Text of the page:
It’s already insanely easy to pay for coffee. And that’s nowhere near good enough for the Valley. Tim Green marvels at the tech industry’s obsession with this non-problem…

Remember when coffee was a sort of pale grey colour, and was usually mixed with chicory?

I do. I grew up in the 1970s in Birmingham, England. Back then, you didn’t buy a cup of coffee in a shop. You bought a jar of powdered stuff from a supermarket, and you made it yourself at home.

And, yes, it was disgusting. But it was all relative. The food was revolting too. And the wallpaper. And you should have seen my trousers.

   Inevitably, Google is testing Hands Free in the South Bay area of Silicon Valley. That way it can see exactly how it will affect the buying of lattes

Then something happened in the nineties. Coffee began to taste nice. Everyone started drinking it recreationally in shops. And I mean everyone.

It still amazes me when I see a group of very old ladies – ladies old enough to remember post-war rationing – walk into Costa and ask the barista for a latte, a mocchiato and two cappuccinos. Incredible. Though these women should really be chided for their Italian.

It’s ‘cappuccini’ for pity’s sake.

Anyhow, now we seem to be in the next phase of coffee retailing, which is all about mobile payments. Dozens of new products are pouring on to the market. And it appears that every new product has to come with a latte.

Products like this. And this. And this. And this.

Hence, those old ladies are now wandering in to the local coffee shop to say: “One tokenised NFC transaction, one app-based P2P transfer and something with HCE on it. Oh, and a slice of battenberg if you have some.”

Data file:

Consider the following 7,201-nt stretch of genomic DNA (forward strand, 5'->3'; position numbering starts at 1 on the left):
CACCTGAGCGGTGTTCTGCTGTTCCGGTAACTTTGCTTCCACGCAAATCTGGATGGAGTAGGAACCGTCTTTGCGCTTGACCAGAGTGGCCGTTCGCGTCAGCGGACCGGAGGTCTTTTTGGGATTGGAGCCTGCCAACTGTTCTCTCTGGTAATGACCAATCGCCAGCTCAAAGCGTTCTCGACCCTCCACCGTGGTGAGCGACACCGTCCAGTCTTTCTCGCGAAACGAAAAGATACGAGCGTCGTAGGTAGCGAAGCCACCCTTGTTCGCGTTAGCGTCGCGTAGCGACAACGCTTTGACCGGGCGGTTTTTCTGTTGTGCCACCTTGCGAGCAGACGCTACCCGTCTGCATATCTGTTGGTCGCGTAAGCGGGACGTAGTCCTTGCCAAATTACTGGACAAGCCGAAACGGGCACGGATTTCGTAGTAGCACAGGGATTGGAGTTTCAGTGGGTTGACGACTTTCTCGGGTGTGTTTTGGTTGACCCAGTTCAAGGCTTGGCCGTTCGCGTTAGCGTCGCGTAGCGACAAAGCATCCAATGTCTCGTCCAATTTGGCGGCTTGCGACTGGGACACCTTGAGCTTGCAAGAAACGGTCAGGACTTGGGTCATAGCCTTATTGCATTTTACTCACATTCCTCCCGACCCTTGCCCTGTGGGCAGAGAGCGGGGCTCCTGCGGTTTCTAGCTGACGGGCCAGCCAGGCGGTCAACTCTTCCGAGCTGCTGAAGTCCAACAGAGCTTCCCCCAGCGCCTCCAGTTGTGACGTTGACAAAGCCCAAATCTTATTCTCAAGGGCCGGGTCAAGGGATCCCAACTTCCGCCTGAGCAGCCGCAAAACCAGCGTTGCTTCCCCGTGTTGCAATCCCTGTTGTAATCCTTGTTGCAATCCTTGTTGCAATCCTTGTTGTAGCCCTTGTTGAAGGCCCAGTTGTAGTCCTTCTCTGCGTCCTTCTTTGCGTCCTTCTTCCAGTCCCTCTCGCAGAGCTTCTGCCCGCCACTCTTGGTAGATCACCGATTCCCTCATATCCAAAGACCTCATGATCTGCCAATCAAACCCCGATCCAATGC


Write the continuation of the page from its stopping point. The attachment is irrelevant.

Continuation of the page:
I’m a but dubious. This obsession with making it ‘easier’ to buy coffee seems so narrow-minded. It’s as if Silicon Valley firms brainstormed their biggest problems and came up with how long it takes to buy a skinny ch-cho to go.

And they keep banging away at the same solutions to these non-problems.

The last of those links reveals Google’s new Hands Free mobile wallet. Here, users can set up the app to that when they walk into a participating store, they are recognised by the POS system (via Bluetooth low energy, Wi-Fi, and location services).

When ready to pay, they can simply tell the cashier, “I’ll pay with Google.” The cashier checks their mugshot on the system and rings up the sale.

M-payment watchers might recognise the set-up. It’s the same as that tried and abandoned by Square and PayPal before it.

You can see why this might seem like a good idea. In theory, it does cut queue waiting times. And it also brings back some human element to the transaction.

Indeed, you could see it as a return to the early days of retail, before cards and supermarkets. A time when you had a conversation with the shopkeeper and asked him or her to put your items on the tab.

In this sense, it brings some human dimension back to the transaction. That’s nice. Especially when the humans are as great-looking as those two actors in the video.

Inevitably, Google is testing Hands Free in the South Bay area of Silicon Valley. That way it can see exactly how it will affect the buying of lattes.

tim-greenTim Green

Features Editor

MEF Minute

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But I doubt it will work any better than its failed precedents. As many people have said many times before, payment itself is not the problem. Selling is the problem. Knowing who your customers are is the problem. Lack of product information is the problem. Loyalty is the problem. Receipt-keeping is the problem. Account balancing is the problem.

Hands Free chips away at some of these. But not enough.

As someone who studies the market, I do believe mobile payment will prevail (over cards, though not cash – not for a while). But it needs to set its sights a lot wider than flat whites.

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